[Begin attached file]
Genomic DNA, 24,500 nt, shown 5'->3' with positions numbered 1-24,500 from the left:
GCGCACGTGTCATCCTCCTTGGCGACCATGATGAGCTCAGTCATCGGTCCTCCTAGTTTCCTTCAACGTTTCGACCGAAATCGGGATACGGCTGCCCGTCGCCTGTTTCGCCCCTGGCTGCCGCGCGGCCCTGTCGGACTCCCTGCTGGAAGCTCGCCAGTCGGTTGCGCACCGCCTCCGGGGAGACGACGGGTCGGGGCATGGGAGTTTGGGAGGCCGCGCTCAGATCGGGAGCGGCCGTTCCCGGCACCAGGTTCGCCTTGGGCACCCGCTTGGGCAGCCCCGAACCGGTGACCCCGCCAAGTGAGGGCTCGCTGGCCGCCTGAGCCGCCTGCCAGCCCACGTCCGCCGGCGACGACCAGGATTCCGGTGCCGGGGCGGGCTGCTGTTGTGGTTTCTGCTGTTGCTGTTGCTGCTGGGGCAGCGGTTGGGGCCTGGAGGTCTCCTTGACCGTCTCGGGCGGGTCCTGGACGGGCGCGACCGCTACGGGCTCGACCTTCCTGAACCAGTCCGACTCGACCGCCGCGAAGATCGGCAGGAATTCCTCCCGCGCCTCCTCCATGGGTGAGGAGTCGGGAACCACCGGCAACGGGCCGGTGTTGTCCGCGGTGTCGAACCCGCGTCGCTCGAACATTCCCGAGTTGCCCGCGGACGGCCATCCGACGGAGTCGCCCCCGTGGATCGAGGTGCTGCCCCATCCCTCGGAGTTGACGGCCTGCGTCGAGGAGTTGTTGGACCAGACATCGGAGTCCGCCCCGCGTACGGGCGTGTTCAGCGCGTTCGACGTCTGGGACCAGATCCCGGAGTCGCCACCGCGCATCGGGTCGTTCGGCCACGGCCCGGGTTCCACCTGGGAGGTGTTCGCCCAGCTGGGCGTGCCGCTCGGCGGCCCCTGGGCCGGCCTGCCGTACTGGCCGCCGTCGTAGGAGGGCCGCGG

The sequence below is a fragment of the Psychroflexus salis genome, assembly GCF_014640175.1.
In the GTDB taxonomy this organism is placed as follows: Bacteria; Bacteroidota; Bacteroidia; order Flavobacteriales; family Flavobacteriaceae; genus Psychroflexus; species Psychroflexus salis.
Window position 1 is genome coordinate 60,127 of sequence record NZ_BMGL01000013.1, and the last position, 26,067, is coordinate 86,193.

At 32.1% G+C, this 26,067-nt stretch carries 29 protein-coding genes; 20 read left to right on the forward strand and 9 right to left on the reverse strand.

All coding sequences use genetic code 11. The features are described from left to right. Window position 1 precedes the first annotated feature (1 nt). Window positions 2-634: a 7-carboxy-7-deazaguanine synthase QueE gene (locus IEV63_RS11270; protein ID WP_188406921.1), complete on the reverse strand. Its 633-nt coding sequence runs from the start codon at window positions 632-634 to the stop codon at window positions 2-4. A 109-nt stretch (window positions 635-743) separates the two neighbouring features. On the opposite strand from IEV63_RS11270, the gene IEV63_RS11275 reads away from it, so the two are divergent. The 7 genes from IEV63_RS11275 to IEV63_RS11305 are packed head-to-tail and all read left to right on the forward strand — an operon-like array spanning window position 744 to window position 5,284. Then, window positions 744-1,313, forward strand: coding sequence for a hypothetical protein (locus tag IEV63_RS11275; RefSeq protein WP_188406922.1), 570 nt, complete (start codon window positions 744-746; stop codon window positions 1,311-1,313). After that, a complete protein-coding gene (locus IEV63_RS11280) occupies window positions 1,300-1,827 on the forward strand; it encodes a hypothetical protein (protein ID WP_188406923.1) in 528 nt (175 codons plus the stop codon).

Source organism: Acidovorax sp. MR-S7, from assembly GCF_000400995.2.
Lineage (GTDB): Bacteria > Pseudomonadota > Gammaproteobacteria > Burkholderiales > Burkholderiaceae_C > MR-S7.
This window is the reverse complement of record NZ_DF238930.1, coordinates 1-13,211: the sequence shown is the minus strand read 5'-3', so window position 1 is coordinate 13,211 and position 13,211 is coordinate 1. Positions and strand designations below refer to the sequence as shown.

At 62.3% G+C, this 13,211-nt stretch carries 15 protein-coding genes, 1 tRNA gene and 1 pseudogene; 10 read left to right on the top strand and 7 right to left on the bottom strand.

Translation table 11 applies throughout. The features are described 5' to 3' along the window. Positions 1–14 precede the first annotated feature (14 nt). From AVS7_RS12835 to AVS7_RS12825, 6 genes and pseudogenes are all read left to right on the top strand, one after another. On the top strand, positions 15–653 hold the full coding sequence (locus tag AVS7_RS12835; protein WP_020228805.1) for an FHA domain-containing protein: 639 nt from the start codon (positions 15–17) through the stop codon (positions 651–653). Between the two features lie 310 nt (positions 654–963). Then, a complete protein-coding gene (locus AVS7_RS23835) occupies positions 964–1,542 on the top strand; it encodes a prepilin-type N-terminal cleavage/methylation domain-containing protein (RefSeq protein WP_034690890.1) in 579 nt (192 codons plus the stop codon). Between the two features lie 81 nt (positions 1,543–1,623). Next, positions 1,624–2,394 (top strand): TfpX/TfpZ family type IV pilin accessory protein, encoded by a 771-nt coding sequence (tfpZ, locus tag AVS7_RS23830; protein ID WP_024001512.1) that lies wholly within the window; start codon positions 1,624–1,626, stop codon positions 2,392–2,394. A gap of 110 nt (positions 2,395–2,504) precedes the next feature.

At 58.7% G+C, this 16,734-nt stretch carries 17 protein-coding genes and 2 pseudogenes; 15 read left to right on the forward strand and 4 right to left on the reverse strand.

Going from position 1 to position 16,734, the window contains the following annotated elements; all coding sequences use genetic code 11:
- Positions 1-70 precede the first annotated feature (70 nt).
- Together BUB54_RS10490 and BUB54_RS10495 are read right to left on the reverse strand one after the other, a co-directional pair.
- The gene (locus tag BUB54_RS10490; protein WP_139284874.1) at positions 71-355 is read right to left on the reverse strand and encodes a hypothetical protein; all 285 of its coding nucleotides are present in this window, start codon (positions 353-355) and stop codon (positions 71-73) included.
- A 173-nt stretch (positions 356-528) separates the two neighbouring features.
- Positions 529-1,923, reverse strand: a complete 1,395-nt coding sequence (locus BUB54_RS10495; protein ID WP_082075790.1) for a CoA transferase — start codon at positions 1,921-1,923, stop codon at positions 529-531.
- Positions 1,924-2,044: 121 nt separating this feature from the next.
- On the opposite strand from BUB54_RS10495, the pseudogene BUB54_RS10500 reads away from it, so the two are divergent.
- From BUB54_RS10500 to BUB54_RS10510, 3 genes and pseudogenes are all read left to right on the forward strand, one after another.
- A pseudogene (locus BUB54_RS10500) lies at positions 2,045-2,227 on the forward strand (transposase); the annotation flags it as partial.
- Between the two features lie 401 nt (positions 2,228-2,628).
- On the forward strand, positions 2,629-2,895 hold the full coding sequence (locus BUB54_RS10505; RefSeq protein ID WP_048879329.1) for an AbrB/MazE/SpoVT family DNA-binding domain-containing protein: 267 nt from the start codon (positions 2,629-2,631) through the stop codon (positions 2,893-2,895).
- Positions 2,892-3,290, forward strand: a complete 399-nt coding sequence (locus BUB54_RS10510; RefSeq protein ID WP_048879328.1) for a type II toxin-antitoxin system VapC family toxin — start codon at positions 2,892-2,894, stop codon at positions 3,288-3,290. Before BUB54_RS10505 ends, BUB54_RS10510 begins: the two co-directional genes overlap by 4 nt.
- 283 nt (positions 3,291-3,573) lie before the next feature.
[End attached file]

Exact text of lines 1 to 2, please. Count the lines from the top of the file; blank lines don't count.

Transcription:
Genomic DNA, 24,500 nt, shown 5'->3' with positions numbered 1-24,500 from the left:
GCGCACGTGTCATCCTCCTTGGCGACCATGATGAGCTCAGTCATCGGTCCTCCTAGTTTCCTTCAACGTTTCGACCGAAATCGGGATACGGCTGCCCGTCGCCTGTTTCGCCCCTGGCTGCCGCGCGGCCCTGTCGGACTCCCTGCTGGAAGCTCGCCAGTCGGTTGCGCACCGCCTCCGGGGAGACGACGGGTCGGGGCATGGGAGTTTGGGAGGCCGCGCTCAGATCGGGAGCGGCCGTTCCCGGCACCAGGTTCGCCTTGGGCACCCGCTTGGGCAGCCCCGAACCGGTGACCCCGCCAAGTGAGGGCTCGCTGGCCGCCTGAGCCGCCTGCCAGCCCACGTCCGCCGGCGACGACCAGGATTCCGGTGCCGGGGCGGGCTGCTGTTGTGGTTTCTGCTGTTGCTGTTGCTGCTGGGGCAGCGGTTGGGGCCTGGAGGTCTCCTTGACCGTCTCGGGCGGGTCCTGGACGGGCGCGACCGCTACGGGCTCGACCTTCCTGAACCAGTCCGACTCGACCGCCGCGAAGATCGGCAGGAATTCCTCCCGCGCCTCCTCCATGGGTGAGGAGTCGGGAACCACCGGCAACGGGCCGGTGTTGTCCGCGGTGTCGAACCCGCGTCGCTCGAACATTCCCGAGTTGCCCGCGGACGGCCATCCGACGGAGTCGCCCCCGTGGATCGAGGTGCTGCCCCATCCCTCGGAGTTGACGGCCTGCGTCGAGGAGTTGTTGGACCAGACATCGGAGTCCGCCCCGCGTACGGGCGTGTTCAGCGCGTTCGACGTCTGGGACCAGATCCCGGAGTCGCCACCGCGCATCGGGTCGTTCGGCCACGGCCCGGGTTCCACCTGGGAGGTGTTCGCCCAGCTGGGCGTGCCGCTCGGCGGCCCCTGGGCCGGCCTGCCGTACTGGCCGCCGTCGTAGGAGGGCCGCGG